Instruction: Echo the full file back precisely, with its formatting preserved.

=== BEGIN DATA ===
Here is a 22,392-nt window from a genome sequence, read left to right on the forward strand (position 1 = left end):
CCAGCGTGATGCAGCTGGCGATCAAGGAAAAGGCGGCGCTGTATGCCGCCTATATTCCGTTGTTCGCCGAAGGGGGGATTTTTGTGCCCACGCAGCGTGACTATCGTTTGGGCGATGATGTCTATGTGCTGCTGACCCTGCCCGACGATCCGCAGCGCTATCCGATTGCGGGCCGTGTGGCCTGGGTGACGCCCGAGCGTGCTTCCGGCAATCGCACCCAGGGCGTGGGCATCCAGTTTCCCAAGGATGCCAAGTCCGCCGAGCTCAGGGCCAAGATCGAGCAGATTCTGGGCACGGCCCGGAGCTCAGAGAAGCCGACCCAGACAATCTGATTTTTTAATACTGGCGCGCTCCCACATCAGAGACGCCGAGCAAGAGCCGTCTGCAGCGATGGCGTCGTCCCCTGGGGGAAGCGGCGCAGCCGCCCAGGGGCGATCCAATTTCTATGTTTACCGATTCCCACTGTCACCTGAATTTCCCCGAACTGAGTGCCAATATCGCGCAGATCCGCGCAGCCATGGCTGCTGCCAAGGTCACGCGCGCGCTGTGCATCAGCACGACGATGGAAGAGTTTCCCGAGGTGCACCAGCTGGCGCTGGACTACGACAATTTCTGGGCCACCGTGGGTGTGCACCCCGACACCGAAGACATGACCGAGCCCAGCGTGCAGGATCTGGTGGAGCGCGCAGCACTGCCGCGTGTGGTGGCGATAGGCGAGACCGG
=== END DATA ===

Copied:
Here is a 22,392-nt window from a genome sequence, read left to right on the forward strand (position 1 = left end):
CCAGCGTGATGCAGCTGGCGATCAAGGAAAAGGCGGCGCTGTATGCCGCCTATATTCCGTTGTTCGCCGAAGGGGGGATTTTTGTGCCCACGCAGCGTGACTATCGTTTGGGCGATGATGTCTATGTGCTGCTGACCCTGCCCGACGATCCGCAGCGCTATCCGATTGCGGGCCGTGTGGCCTGGGTGACGCCCGAGCGTGCTTCCGGCAATCGCACCCAGGGCGTGGGCATCCAGTTTCCCAAGGATGCCAAGTCCGCCGAGCTCAGGGCCAAGATCGAGCAGATTCTGGGCACGGCCCGGAGCTCAGAGAAGCCGACCCAGACAATCTGATTTTTTAATACTGGCGCGCTCCCACATCAGAGACGCCGAGCAAGAGCCGTCTGCAGCGATGGCGTCGTCCCCTGGGGGAAGCGGCGCAGCCGCCCAGGGGCGATCCAATTTCTATGTTTACCGATTCCCACTGTCACCTGAATTTCCCCGAACTGAGTGCCAATATCGCGCAGATCCGCGCAGCCATGGCTGCTGCCAAGGTCACGCGCGCGCTGTGCATCAGCACGACGATGGAAGAGTTTCCCGAGGTGCACCAGCTGGCGCTGGACTACGACAATTTCTGGGCCACCGTGGGTGTGCACCCCGACACCGAAGACATGACCGAGCCCAGCGTGCAGGATCTGGTGGAGCGCGCAGCACTGCCGCGTGTGGTGGCGATAGGCGAGACCGG